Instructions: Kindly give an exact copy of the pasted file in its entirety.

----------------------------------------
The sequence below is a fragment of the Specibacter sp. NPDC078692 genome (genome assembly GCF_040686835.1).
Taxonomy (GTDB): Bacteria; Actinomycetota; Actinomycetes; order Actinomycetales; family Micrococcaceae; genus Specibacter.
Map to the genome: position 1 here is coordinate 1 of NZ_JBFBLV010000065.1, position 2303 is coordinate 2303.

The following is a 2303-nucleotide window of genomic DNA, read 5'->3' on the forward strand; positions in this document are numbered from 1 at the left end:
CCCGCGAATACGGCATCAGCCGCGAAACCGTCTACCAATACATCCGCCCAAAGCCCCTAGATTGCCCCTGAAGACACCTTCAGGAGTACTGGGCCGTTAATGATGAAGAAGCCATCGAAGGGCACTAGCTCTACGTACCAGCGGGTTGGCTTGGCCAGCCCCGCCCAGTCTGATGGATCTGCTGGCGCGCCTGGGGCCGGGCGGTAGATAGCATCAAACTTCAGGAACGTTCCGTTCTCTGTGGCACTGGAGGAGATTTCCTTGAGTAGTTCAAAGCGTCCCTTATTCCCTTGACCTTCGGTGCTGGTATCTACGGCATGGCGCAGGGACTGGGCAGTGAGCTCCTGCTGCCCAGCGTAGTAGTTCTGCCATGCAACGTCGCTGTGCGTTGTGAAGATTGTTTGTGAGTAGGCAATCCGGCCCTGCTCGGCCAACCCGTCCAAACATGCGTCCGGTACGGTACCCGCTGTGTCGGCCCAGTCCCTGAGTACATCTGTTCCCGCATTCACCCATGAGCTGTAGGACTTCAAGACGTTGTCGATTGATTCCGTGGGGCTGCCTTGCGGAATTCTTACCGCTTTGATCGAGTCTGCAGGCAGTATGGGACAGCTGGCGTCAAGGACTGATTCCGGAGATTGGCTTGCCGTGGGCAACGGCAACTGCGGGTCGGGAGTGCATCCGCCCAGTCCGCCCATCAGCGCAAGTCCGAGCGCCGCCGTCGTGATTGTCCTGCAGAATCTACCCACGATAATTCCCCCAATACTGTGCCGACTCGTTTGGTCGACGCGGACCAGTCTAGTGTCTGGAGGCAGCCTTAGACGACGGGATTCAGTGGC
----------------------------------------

The sequence below is a fragment of the Specibacter sp. NPDC078692 genome (genome assembly GCF_040686835.1).
Taxonomy (GTDB): Bacteria; Actinomycetota; Actinomycetes; order Actinomycetales; family Micrococcaceae; genus Specibacter.
Map to the genome: position 1 here is coordinate 1 of NZ_JBFBLV010000065.1, position 2303 is coordinate 2303.

The following is a 2303-nucleotide window of genomic DNA, read 5'->3' on the forward strand; positions in this document are numbered from 1 at the left end:
CCCGCGAATACGGCATCAGCCGCGAAACCGTCTACCAATACATCCGCCCAAAGCCCCTAGATTGCCCCTGAAGACACCTTCAGGAGTACTGGGCCGTTAATGATGAAGAAGCCATCGAAGGGCACTAGCTCTACGTACCAGCGGGTTGGCTTGGCCAGCCCCGCCCAGTCTGATGGATCTGCTGGCGCGCCTGGGGCCGGGCGGTAGATAGCATCAAACTTCAGGAACGTTCCGTTCTCTGTGGCACTGGAGGAGATTTCCTTGAGTAGTTCAAAGCGTCCCTTATTCCCTTGACCTTCGGTGCTGGTATCTACGGCATGGCGCAGGGACTGGGCAGTGAGCTCCTGCTGCCCAGCGTAGTAGTTCTGCCATGCAACGTCGCTGTGCGTTGTGAAGATTGTTTGTGAGTAGGCAATCCGGCCCTGCTCGGCCAACCCGTCCAAACATGCGTCCGGTACGGTACCCGCTGTGTCGGCCCAGTCCCTGAGTACATCTGTTCCCGCATTCACCCATGAGCTGTAGGACTTCAAGACGTTGTCGATTGATTCCGTGGGGCTGCCTTGCGGAATTCTTACCGCTTTGATCGAGTCTGCAGGCAGTATGGGACAGCTGGCGTCAAGGACTGATTCCGGAGATTGGCTTGCCGTGGGCAACGGCAACTGCGGGTCGGGAGTGCATCCGCCCAGTCCGCCCATCAGCGCAAGTCCGAGCGCCGCCGTCGTGATTGTCCTGCAGAATCTACCCACGATAATTCCCCCAATACTGTGCCGACTCGTTTGGTCGACGCGGACCAGTCTAGTGTCTGGAGGCAGCCTTAGACGACGGGATTCAGTGGC